20.04.2017 At first-hand

Editorial. When the Prevention Act of 2012 failed in the Council of States, it was not the Act itself that was defeated. At that stage, no one doubted that prevention works. In fact, it failed because of the discussion about the spending freeze, which was somewhat ironic.

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TODO CHRISTIAN

When the Prevention Act of 2012 failed in the Council of States, it was not the Act itself that was defeated. At that stage, no one doubted that prevention works. In fact, it failed because of the discussion about the spending freeze, which was somewhat ironic. After all, the whole idea of implementing the Prevention Act was to curb future healthcare costs, and to do so with relatively little financial expenditure. If one looks at how much has been spent on measures for prevention and health promotion, one can see that this expenditure is certainly worthwhile: every franc invested in tobacco prevention saves 41 francs in costs; for prevention of alcohol abuse, the savings amount to 23 francs. About half of all non-communicable diseases are influenced by the individual's lifestyle, which shows how important it is to get regular exercise, eat a balanced diet, drink in moderation and give up smoking. People who do this not only stay healthy for longer – they can also participate more actively in their private and working lives with more enjoyment and a better quality of life.

The National Prevention Programmes that operated from 2008 until 2016 not only showed people how to live a healthier lifestyle, they also created structures throughout Switzerland to enable partners and stakeholders to campaign for reduced alcohol, tobacco and drug consumption in a coordinated, efficient and targeted way, and to promote exercise and a balanced diet. Starting this year, the national 'Addiction' and 'NCD' strategies bring the previous programmes together. They are intended to facilitate communication between stakeholders further and apply the available funds even more effectively. People should be approached where they spend time – at home, at work or as patients. Their particular stage of life (e.g. marriage, employment, crises) and especially their transitions from one stage to another should be taken into account.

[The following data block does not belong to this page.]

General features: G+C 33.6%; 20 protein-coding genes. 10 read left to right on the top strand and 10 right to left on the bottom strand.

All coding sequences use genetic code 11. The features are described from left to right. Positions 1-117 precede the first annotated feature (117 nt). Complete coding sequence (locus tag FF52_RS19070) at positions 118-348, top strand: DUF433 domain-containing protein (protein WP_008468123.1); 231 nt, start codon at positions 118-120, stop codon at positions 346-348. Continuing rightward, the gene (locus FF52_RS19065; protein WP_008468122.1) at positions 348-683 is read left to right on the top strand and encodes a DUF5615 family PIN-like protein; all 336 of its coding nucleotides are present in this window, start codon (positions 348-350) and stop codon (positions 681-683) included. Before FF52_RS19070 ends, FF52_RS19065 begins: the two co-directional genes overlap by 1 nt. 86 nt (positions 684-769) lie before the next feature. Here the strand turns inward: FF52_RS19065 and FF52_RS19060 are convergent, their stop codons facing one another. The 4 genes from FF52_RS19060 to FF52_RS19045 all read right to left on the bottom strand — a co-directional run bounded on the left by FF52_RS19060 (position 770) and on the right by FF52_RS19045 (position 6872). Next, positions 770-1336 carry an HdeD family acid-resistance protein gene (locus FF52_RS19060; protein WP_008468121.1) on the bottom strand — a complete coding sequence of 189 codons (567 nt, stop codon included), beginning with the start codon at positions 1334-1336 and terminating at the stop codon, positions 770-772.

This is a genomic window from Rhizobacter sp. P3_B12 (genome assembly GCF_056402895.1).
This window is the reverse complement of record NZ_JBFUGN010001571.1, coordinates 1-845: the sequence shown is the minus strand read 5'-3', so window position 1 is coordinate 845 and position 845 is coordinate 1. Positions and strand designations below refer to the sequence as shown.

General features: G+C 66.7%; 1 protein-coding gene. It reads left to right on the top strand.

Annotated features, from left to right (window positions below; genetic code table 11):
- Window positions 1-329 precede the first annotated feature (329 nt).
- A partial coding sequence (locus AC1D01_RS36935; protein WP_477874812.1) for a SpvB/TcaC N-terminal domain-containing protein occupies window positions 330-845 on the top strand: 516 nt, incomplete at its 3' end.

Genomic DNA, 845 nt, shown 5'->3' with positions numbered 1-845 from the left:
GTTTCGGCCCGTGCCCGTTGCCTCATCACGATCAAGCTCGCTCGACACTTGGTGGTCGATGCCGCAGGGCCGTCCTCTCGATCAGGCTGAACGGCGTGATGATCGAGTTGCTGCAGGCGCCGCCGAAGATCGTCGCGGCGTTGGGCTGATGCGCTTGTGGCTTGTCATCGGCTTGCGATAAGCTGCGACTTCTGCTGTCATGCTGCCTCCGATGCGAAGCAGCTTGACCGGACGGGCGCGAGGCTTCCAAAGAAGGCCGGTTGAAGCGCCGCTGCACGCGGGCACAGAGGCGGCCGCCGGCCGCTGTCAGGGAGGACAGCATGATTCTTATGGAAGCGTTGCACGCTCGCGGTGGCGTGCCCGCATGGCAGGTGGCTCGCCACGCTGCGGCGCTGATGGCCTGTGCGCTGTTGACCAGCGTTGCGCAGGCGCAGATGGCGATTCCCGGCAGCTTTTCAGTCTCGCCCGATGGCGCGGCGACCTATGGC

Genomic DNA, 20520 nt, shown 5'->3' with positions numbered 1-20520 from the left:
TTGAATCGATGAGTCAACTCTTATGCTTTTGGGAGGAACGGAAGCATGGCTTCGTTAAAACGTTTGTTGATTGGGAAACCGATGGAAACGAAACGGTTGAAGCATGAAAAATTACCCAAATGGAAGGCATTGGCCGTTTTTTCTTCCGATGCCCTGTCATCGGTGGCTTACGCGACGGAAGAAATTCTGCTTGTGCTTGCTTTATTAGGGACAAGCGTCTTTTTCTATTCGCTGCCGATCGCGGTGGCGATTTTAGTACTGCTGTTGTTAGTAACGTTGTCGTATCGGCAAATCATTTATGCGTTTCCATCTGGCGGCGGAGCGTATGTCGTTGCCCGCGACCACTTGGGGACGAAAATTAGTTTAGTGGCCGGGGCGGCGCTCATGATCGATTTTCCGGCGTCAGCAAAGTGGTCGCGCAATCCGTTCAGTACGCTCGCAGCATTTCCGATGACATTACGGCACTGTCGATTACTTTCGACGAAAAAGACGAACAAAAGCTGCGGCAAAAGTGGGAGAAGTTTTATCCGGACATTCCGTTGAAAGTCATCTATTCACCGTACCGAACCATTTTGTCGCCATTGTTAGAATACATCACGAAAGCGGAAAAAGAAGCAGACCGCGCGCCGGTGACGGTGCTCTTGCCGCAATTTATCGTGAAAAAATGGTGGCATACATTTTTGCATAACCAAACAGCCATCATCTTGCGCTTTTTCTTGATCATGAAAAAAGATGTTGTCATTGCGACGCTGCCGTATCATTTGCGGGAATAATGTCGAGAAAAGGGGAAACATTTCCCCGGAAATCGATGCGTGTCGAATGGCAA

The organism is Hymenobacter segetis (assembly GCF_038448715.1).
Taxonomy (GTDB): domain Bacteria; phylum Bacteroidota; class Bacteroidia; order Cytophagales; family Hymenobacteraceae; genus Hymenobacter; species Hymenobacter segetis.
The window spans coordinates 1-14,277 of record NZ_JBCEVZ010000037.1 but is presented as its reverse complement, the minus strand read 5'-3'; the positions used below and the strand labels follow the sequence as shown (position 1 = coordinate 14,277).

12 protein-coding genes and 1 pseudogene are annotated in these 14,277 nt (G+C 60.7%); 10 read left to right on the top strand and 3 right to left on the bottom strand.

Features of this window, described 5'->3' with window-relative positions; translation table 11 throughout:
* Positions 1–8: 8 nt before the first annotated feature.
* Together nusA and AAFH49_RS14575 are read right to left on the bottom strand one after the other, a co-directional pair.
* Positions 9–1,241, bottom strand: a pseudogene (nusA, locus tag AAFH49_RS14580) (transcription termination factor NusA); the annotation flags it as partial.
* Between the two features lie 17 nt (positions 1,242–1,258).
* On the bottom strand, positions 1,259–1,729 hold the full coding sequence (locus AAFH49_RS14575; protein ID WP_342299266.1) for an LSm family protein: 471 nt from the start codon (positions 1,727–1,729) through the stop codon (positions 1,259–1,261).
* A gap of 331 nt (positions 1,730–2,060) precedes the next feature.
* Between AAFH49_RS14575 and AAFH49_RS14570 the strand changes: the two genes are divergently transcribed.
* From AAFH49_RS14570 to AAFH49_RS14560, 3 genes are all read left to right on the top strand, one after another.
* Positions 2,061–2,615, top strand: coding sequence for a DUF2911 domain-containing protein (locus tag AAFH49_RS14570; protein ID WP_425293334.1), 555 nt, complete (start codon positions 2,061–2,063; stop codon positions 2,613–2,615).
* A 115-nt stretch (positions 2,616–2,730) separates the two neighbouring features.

At this point, we would like to sincerely thank all the partners who have helped to implement the programmes, and who are now engaged in implementing the addiction and NCD strategies for the health of the Swiss population.

Andrea Arz de Falco
Vice-Director Federal Office of Public Health

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